Title:
Fifteen years of early hearing screening in Flanders: impact on language and education
Authors:
C. Desloovere , N. Verhaert , E. Van Kerschaver and F. Debruyne 1
Institutions:
1Department of Otorhinolaryngology, Head and Neck Surgery, University Hospitals Leuven, Belgium; Kind en Gezin, Brussels, Belgium
Keywords:
Neonatal; hearing screening; language; education
Pages:
81 - 90
Abstract:
Fifteen years of early hearing screening in Flanders: impact on language and educationO. bjectives: To assess the impact of fifteen years of universal neonatal hearing screening in Flanders on language development and the educational setting. Methodology: An analysis of the database of Kind en Gezin from 1997 to 2012 and a long-term evaluation of the children referred to our centre after failed neonatal hearing screening. The CELF and PPVT language tests were performed. Results: Between 1997 and August 2012, bilateral hearing loss was confirmed in 2393 children in Flanders, of whom 11.4% were referred to our tertiary centre. The educational setting and language development of 84 children older than 5 years was evaluated and 54% of them had additional disabilities. Of the children without additional disabilities, 84% attended mainstream schools; 42% of children with additional disabilities entered mainstream education with additional support. There was a significant correlation between the number of additional disabilities and the education level (p<0.001) and between the degree of hearing loss and educational placement (p<0.001). Data on language development were available for 76% of the children and a significant correlation could be demonstrated only between the results of the PPVT language and the number of additional handicaps (p<0.008). Conclusions: The majority of children receiving early treatment after neonatal hearing screening enter mainstream education. The number of additional disabilities has a significant effect on education level and language development.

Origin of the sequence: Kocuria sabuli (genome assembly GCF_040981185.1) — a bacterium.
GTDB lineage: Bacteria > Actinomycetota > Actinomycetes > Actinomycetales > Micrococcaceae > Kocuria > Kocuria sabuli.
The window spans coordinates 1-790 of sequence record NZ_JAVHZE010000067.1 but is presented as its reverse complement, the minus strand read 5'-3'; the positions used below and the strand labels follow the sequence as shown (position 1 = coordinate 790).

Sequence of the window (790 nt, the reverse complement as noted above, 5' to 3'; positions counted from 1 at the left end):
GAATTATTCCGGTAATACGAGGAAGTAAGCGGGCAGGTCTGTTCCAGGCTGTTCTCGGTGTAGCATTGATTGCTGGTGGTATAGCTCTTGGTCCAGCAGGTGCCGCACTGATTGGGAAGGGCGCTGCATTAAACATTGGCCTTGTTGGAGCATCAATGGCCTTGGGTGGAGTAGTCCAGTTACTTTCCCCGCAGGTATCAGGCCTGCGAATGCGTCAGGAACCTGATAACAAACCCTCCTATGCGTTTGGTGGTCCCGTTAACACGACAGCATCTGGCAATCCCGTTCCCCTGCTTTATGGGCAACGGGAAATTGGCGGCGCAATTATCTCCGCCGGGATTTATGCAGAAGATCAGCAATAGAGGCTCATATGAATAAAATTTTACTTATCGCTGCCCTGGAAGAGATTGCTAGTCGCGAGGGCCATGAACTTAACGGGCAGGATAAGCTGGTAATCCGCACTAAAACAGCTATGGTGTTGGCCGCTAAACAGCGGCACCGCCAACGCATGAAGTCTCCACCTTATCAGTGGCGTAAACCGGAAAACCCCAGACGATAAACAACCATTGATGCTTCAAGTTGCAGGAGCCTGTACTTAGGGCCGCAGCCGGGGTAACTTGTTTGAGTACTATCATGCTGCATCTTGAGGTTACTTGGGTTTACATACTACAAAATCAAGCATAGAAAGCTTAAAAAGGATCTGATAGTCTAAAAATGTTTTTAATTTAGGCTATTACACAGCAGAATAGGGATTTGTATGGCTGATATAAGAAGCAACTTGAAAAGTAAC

Issue:
Suppl. 21, 2013


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Fifteen years of early hearing screening in Flanders: impact on language and education